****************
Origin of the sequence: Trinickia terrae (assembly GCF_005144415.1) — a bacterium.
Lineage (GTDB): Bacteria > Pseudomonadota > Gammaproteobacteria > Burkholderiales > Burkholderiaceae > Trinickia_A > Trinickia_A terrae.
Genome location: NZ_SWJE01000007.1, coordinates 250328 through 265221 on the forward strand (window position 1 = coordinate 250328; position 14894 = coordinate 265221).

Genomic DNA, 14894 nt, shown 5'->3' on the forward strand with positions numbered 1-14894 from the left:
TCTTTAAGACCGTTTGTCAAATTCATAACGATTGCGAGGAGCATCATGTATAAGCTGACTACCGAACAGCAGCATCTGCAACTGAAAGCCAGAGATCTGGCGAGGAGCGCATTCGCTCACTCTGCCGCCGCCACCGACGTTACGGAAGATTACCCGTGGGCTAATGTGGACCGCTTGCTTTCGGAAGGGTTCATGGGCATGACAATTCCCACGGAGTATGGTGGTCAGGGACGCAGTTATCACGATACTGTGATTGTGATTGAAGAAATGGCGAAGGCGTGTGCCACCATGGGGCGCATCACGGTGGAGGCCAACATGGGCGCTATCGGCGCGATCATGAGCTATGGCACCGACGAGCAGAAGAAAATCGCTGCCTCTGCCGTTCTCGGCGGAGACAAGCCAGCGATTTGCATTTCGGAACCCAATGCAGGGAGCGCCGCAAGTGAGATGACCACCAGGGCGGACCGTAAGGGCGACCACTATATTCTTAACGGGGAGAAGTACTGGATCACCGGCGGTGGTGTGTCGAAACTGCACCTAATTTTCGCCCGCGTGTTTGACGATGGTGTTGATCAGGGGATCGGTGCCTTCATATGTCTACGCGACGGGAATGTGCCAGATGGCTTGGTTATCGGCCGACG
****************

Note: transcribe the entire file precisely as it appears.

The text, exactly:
Origin of the sequence: Trinickia terrae (assembly GCF_005144415.1) — a bacterium.
Lineage (GTDB): Bacteria > Pseudomonadota > Gammaproteobacteria > Burkholderiales > Burkholderiaceae > Trinickia_A > Trinickia_A terrae.
Genome location: NZ_SWJE01000007.1, coordinates 250328 through 265221 on the forward strand (window position 1 = coordinate 250328; position 14894 = coordinate 265221).

Genomic DNA, 14894 nt, shown 5'->3' on the forward strand with positions numbered 1-14894 from the left:
TCTTTAAGACCGTTTGTCAAATTCATAACGATTGCGAGGAGCATCATGTATAAGCTGACTACCGAACAGCAGCATCTGCAACTGAAAGCCAGAGATCTGGCGAGGAGCGCATTCGCTCACTCTGCCGCCGCCACCGACGTTACGGAAGATTACCCGTGGGCTAATGTGGACCGCTTGCTTTCGGAAGGGTTCATGGGCATGACAATTCCCACGGAGTATGGTGGTCAGGGACGCAGTTATCACGATACTGTGATTGTGATTGAAGAAATGGCGAAGGCGTGTGCCACCATGGGGCGCATCACGGTGGAGGCCAACATGGGCGCTATCGGCGCGATCATGAGCTATGGCACCGACGAGCAGAAGAAAATCGCTGCCTCTGCCGTTCTCGGCGGAGACAAGCCAGCGATTTGCATTTCGGAACCCAATGCAGGGAGCGCCGCAAGTGAGATGACCACCAGGGCGGACCGTAAGGGCGACCACTATATTCTTAACGGGGAGAAGTACTGGATCACCGGCGGTGGTGTGTCGAAACTGCACCTAATTTTCGCCCGCGTGTTTGACGATGGTGTTGATCAGGGGATCGGTGCCTTCATATGTCTACGCGACGGGAATGTGCCAGATGGCTTGGTTATCGGCCGACG